Non-compete agreements are an important tool. They protect against unfair competition from an employee who decides to take what she has learned about a company’s business, its trade secrets, clients, vendors or employees, and use that information for the benefit of a competitor or to start a competing business.
Most states employ a version of the Uniform Trade Secrets Act and the U.S. Defend Trade Secrets Act to prosecute civil claims against trade secret theft by former employees. These laws provide for damages and include a powerful injunction remedy. They provide for double damages and the recovery of attorneys’ fees in certain conditions. However, proving such claims — beginning with the question as to whether the employer had a “trade secret” — can be very difficult.
Enforcement of a non-compete agreement presents a lower burden of proof than fighting over trade secret theft. The only facts that must be established are whether an enforceable non-compete exists, and whether the former employee is competing or working for a competitor.
Historically, non-competes were enforced if they complied with a test of reasonableness, namely, whether the non-compete was limited to protect a legitimate protectable interest of the employer for a reasonable duration of time and over a reasonable geographic area.
Like any good tool, such agreements must be maintained, honed and cared for to ensure that they will be enforceable. Recently, the law has changed significantly in many states. Pay close attention to the following five compliance strategies to maintain enforceable and effective non-compete agreements.
Jurisdiction. Ensure that any non-compete will be enforced in any jurisdiction where the employee might work. Whether under common law or state statute, each jurisdiction has a different definition as to “reasonableness.” Some states, such as California, will not enforce non-compete agreements. In fact, an employer who insists that California employees enter into a non-compete agreement risks exposure to a claim of breach of California’s public policy. An attempt to enforce such an agreement will likely be met with an affirmative claim against the former employer by the employee.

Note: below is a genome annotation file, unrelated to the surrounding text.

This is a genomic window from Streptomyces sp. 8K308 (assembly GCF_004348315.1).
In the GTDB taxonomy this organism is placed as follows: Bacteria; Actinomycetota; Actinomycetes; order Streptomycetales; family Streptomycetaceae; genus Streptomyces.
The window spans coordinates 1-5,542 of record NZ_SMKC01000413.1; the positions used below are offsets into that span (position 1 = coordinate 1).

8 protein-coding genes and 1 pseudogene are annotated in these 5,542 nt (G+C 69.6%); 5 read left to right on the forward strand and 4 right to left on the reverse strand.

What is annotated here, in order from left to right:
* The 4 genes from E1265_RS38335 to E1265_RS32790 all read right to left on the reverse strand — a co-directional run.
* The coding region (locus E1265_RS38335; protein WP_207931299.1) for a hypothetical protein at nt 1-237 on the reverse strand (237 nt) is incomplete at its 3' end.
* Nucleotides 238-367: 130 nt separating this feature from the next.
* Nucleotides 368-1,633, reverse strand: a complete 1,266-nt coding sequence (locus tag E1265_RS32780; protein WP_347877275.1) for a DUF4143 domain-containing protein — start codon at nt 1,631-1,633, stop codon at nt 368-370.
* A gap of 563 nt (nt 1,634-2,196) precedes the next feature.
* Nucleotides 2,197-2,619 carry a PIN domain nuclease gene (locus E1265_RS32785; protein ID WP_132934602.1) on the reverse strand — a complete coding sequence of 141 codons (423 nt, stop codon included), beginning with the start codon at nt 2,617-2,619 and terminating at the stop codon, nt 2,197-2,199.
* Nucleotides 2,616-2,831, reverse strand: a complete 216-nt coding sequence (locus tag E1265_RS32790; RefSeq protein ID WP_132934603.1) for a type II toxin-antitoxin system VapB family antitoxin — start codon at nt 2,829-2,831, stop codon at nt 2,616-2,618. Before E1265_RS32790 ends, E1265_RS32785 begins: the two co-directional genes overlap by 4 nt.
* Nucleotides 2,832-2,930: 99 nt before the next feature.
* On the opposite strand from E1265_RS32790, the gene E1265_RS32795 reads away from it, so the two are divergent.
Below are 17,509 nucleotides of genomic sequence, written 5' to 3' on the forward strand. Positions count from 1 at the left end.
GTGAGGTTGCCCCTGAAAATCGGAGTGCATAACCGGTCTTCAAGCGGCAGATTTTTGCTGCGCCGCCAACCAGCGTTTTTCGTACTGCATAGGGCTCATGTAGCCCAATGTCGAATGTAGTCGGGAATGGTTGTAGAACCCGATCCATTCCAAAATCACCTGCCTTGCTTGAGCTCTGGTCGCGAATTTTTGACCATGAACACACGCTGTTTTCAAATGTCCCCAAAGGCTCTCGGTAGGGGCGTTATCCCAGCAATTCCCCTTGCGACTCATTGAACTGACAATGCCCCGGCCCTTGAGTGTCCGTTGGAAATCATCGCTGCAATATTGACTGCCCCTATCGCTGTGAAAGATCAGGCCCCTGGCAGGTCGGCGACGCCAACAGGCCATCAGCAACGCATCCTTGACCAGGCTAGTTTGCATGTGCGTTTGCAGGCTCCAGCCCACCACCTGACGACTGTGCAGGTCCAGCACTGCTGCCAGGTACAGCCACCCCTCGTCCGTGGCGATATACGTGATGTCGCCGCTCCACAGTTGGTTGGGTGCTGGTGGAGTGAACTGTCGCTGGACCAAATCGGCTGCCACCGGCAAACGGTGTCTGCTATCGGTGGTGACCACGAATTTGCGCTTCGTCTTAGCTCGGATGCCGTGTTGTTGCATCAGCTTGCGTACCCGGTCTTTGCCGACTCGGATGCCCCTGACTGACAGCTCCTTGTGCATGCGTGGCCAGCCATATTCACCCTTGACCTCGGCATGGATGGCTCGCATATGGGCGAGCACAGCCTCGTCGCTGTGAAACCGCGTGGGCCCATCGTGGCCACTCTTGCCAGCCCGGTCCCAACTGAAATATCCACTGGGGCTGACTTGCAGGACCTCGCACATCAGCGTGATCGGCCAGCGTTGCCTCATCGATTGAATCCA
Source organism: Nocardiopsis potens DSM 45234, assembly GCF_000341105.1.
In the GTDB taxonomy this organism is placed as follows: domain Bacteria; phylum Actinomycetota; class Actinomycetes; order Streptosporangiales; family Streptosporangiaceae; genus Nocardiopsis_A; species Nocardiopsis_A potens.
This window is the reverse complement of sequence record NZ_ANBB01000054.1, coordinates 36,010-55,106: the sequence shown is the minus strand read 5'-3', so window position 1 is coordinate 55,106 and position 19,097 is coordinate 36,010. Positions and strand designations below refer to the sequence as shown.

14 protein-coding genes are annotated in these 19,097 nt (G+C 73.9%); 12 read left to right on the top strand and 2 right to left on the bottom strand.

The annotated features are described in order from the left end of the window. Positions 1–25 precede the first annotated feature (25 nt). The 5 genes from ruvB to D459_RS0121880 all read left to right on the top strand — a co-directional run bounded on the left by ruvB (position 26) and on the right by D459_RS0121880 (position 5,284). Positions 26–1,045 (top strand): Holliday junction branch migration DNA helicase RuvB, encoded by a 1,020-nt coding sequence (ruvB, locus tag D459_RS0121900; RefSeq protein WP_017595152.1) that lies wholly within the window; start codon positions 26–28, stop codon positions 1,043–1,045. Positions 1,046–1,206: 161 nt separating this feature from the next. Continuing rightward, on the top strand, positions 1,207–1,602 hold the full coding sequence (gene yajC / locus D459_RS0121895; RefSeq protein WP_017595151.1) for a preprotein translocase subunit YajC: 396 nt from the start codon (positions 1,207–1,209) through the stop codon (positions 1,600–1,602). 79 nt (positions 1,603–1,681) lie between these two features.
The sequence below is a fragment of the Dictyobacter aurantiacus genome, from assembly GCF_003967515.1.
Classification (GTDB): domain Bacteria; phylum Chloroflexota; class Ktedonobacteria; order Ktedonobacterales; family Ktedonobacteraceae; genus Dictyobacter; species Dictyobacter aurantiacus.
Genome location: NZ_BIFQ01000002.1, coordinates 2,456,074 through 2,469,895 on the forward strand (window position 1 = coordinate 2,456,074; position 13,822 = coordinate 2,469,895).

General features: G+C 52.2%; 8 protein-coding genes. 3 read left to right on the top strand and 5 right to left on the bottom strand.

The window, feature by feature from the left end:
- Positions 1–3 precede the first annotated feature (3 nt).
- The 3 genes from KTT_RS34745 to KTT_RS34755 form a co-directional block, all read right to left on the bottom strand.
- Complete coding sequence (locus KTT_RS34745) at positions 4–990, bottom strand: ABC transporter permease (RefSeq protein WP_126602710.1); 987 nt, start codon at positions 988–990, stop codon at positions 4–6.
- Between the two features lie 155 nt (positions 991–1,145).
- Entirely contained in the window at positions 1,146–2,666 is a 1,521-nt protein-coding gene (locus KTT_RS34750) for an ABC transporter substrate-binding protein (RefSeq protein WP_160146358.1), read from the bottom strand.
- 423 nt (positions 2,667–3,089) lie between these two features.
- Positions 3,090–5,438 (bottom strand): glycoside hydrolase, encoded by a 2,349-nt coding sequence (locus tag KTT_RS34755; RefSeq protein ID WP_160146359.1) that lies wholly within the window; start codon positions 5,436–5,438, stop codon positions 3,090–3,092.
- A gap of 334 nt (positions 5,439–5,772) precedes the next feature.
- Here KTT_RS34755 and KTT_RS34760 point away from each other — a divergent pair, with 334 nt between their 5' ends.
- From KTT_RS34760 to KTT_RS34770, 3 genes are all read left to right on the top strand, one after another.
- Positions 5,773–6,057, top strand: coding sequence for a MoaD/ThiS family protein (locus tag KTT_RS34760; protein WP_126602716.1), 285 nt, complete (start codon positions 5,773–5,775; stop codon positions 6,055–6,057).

Over the years, employers have expanded the use of non-compete agreements to many kinds of employment, including minimum wage positions. Some employers assert that a geographical limitation of “throughout the universe” is reasonable. As a policy matter, most states look at non-competes as restricting competition as well as an employee’s ability to earn a living. Thus, many states have undertaken legislative efforts to limit the application and enforceability of non-competes, especially as they apply to hourly employees.
With some fanfare, those efforts have occurred in Illinois, Maine, Maryland, Massachusetts, New Hampshire, New Jersey and Washington. In addition, Massachusetts’ 2018 legislation has other conditions that are required to create an enforceable non-compete, including requiring the forum to be that of the employee’s residence, limiting the length of the non-compete and, most significantly, payment of 50 percent of the employee’s highest salary within the last two years of employment throughout the non-compete period. Other states exempt certain categories of employees from non-competes or will not enforce a non-compete against an employee terminated without cause.
In the fall of 2019, the bi-partisan Workforce Mobility Act of 2019 aimed to ban non-competes in employment across the United States, except for those in conjunction with the sale of a business to protect the business’s goodwill. The proposed federal act also called for non-competes to be limited to one year and to be restricted to the same area where the business operated. Although this bill has not passed into law, the Covid-19 crisis increases pressure to pass legislation to increase mobility of employees, as businesses shutter to avoid future unemployment claims.